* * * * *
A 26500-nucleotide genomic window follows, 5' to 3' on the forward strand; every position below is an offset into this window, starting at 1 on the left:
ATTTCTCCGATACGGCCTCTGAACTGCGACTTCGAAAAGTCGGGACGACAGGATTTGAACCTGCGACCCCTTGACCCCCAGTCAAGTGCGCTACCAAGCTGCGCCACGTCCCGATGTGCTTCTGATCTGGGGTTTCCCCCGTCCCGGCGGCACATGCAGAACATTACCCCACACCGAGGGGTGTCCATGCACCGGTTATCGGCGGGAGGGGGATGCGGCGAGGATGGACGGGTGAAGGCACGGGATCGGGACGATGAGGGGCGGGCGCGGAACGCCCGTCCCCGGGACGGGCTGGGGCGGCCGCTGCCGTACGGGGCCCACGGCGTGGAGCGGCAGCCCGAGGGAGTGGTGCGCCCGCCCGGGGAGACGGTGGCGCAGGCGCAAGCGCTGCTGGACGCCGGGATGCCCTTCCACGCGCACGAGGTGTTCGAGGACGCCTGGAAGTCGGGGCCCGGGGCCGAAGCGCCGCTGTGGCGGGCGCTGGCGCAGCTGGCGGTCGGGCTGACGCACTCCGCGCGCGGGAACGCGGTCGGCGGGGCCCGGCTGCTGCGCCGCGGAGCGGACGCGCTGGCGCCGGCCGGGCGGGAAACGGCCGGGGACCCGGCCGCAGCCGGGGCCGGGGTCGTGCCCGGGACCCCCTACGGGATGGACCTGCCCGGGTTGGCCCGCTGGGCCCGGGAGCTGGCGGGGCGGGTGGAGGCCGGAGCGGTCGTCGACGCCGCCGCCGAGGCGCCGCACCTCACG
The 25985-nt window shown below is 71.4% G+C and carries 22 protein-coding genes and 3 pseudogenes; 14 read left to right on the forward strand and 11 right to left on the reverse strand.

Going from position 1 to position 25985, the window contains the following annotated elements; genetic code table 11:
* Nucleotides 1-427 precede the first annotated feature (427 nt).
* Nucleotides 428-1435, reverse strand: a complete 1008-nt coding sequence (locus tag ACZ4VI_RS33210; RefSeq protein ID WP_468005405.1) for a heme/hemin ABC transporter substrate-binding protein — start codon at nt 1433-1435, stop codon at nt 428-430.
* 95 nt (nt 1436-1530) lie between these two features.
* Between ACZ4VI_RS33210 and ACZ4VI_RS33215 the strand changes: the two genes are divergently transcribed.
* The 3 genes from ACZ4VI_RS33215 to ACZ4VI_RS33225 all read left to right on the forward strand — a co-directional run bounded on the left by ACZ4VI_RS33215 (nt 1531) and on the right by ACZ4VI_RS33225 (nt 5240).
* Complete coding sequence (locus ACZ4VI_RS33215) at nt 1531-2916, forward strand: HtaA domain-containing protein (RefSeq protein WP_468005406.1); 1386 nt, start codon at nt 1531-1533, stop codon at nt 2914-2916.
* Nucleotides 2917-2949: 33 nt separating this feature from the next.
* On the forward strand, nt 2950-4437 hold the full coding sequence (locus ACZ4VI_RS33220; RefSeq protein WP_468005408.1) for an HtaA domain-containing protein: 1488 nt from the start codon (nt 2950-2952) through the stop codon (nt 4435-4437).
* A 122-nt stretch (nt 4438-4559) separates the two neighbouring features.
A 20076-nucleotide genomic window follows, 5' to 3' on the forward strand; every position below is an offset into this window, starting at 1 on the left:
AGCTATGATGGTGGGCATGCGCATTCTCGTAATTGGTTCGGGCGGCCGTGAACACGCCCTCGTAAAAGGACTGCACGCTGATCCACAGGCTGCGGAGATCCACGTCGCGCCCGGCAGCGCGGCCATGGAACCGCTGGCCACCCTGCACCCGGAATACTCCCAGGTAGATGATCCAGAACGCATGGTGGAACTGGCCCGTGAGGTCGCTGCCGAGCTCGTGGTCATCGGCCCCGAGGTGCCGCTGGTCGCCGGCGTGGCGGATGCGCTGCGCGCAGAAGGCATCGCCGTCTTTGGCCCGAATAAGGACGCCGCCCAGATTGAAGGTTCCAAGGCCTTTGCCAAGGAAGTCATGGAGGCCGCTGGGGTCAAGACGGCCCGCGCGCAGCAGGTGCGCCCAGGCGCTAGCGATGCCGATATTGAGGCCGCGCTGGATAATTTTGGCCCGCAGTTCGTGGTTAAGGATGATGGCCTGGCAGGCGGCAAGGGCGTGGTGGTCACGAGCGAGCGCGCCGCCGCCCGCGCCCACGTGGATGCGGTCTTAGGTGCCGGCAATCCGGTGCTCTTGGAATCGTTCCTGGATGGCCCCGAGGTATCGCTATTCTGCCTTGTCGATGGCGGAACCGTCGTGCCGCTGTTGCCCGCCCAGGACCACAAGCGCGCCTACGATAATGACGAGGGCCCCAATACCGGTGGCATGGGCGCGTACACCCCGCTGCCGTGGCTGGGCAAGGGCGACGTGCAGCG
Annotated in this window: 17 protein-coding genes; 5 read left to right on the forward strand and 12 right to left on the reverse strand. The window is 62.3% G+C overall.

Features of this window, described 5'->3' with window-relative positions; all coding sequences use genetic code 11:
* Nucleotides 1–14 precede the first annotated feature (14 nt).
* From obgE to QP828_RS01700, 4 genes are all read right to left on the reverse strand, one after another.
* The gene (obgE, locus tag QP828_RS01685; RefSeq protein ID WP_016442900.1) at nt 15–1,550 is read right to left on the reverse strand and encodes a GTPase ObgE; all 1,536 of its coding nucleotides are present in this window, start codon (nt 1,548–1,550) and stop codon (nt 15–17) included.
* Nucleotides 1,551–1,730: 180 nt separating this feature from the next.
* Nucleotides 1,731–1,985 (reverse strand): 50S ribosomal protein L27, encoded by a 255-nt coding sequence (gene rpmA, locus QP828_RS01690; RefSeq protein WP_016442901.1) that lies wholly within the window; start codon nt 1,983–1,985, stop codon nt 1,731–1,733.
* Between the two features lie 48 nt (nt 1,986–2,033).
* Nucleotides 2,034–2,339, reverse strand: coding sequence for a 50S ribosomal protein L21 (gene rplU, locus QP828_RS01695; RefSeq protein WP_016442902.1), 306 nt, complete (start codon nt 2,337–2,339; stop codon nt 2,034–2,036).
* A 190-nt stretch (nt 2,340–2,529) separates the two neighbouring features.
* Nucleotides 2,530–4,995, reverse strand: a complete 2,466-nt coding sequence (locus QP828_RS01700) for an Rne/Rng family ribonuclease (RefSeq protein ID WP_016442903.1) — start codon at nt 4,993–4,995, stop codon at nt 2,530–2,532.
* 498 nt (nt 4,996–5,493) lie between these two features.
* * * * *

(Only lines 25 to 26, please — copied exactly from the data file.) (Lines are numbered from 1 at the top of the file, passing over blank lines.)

* A 190-nt stretch (nt 2,340–2,529) separates the two neighbouring features.
* Nucleotides 2,530–4,995, reverse strand: a complete 2,466-nt coding sequence (locus QP828_RS01700) for an Rne/Rng family ribonuclease (RefSeq protein ID WP_016442903.1) — start codon at nt 4,993–4,995, stop codon at nt 2,530–2,532.